4 Steps to Building and Testing your Data Governance Strategy

Map

Identify the origins of your data. Multiple applications of data often occur across large global companies. Identify key sources of data collection and work to standardise this across your business. By standardizing the data you are collecting, you are limiting inaccuracies that prevent it from being used across your organization across teams and on a global level.

Store

Define the data collection points and analyze the best storage options for your data. Efficient data storage is often cloud-based allowing accessibility across your company, no matter what the department. It also allows security to be maintained at a high level, granting access at multiple security levels.

Comply

Data functionality must work within the ever-changing data laws that happen on a state, national and global level. Constant review of data laws will increase quality assurance and usage across a multitude of tasks and projects. Enterprise-wide data management drives compliance, ensuring data quality throughout the entire data structure.

Test

The strategy itself is often less important that the implementation. Working across multiple marketing and IT teams, often in multi-language forms, means that data collection can very quickly become obsolete. Standardize reviews as part of the initial strategy, establish how it can be scaled and trialled across regions to identify issues early on.

What Makes a Good Data Governance Strategy?

Because Data Governance provides the solid, overarching strategy for how your organisation obtains, stores and maintains data, it’s important that the strategy itself is sound. This means you’ve tested against issues that may arise in future. Apart from security being a top priority, there’s another area that is key to the longevity of your strategy. Scaling growth of data governance is often left out of the equation, added on as an afterthought to an often-lengthy document. There are multiple dangers here – including the ability to forget the basic strategy in the first place, but also scaling the growth of that strategy as you reach global levels of data gathering.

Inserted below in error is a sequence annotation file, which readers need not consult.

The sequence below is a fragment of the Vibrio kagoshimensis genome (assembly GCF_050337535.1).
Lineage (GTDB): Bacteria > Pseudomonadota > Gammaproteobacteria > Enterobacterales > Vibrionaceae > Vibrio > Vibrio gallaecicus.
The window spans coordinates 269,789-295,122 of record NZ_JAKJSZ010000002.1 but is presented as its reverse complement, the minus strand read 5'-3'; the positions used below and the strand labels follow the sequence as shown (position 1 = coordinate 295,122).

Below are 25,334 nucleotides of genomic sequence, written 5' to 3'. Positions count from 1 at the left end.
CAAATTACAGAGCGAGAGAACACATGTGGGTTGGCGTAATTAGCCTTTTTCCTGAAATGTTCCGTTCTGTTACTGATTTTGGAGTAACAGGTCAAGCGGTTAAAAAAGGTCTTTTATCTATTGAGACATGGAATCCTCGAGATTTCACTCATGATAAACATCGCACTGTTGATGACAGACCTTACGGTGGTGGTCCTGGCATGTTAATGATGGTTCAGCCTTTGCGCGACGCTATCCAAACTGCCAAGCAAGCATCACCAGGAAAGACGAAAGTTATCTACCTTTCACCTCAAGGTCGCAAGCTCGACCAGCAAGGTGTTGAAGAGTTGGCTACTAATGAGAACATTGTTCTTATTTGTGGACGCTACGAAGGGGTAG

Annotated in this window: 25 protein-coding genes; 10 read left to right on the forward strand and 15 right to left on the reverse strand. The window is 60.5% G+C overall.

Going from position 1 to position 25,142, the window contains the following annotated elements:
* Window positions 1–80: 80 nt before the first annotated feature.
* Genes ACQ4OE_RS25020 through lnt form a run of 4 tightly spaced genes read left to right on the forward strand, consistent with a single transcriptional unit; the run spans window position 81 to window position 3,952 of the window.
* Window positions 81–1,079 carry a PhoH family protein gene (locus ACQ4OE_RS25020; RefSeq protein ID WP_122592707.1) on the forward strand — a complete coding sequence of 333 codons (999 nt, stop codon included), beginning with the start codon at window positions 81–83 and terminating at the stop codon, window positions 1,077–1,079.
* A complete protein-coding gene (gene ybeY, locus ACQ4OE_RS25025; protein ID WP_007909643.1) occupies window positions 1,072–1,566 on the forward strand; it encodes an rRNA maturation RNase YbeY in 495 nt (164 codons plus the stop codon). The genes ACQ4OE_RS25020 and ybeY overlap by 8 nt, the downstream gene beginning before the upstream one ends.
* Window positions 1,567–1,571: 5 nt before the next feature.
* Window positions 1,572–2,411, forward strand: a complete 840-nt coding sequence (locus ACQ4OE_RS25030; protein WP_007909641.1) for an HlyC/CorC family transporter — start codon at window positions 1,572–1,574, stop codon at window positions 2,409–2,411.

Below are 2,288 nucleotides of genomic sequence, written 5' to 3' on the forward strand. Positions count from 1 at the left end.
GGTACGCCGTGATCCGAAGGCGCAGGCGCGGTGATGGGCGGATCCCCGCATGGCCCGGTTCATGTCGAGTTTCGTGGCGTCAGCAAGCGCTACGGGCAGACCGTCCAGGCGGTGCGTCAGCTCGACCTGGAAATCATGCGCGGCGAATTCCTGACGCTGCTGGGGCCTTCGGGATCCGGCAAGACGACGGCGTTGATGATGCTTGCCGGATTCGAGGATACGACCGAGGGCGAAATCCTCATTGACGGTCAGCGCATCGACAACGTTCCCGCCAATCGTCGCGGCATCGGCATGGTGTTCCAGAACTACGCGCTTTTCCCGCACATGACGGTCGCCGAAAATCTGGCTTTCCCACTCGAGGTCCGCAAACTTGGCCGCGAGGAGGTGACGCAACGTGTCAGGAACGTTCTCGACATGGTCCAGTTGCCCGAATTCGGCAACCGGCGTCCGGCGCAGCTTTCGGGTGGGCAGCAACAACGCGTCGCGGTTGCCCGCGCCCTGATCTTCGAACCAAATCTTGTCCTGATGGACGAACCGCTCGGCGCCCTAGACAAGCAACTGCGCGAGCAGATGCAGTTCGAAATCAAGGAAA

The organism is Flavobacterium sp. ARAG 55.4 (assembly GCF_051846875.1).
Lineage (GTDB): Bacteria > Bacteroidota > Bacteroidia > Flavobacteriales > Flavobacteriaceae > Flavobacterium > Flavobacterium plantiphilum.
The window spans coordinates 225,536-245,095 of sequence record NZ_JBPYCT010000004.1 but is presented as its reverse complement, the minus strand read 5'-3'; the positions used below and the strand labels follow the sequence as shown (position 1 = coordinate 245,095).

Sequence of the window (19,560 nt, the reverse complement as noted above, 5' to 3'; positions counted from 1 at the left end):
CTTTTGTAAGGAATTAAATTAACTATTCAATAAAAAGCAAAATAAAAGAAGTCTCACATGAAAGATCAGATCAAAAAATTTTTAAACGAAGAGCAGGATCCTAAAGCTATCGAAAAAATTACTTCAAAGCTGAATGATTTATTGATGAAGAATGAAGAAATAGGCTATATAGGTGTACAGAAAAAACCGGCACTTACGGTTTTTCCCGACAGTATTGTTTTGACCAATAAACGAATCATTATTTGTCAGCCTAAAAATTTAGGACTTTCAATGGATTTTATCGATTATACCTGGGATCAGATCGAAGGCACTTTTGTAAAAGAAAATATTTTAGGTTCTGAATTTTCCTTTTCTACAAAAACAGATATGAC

Identify Data Access

Mapping roles and responsibilities, access and security and ultimately the department responsibility will guide how your organization handles data governance. Creating a data access agreement adds a formal layer to your strategy, highlighting security levels and identifying which roles have ultimate responsibility for stored data.

Address Legal Barriers

Emerging data trends are currently being guided by data governance litigation. Data laws have been quite lax in the US until recently. However, CCPA is looming in California as data governance is rapidly expanding globally. A clear data storage and governance strategy will allow your enterprise to adapt and change with the varying layers of law as they come to affect your data.

Scale Data Systematically

The complexity of wrestling with huge quantities of data, especially when collected across multiple regions with language variants, is an area where additional tools can support. Through functional and user-friendly interfaces, these tools allow businesses to scale up data collection through a new way of deploying lead forms. Below we discuss tools further, but scaling and growing data sources is ideally reviewed by the data manager alongside an audit of support tools.

Grow and Maintain Quality

Data acquisition is divided into four methods: Converting legacy data, exchanging or sharing data, purchasing data and acquiring new data. Each of these methods will require an in-depth review using the following objectives: Access, Compliance and Quality Assurance. Once these areas are established, factor in scaled growth across region and language. Here are five ways to improve your data quality.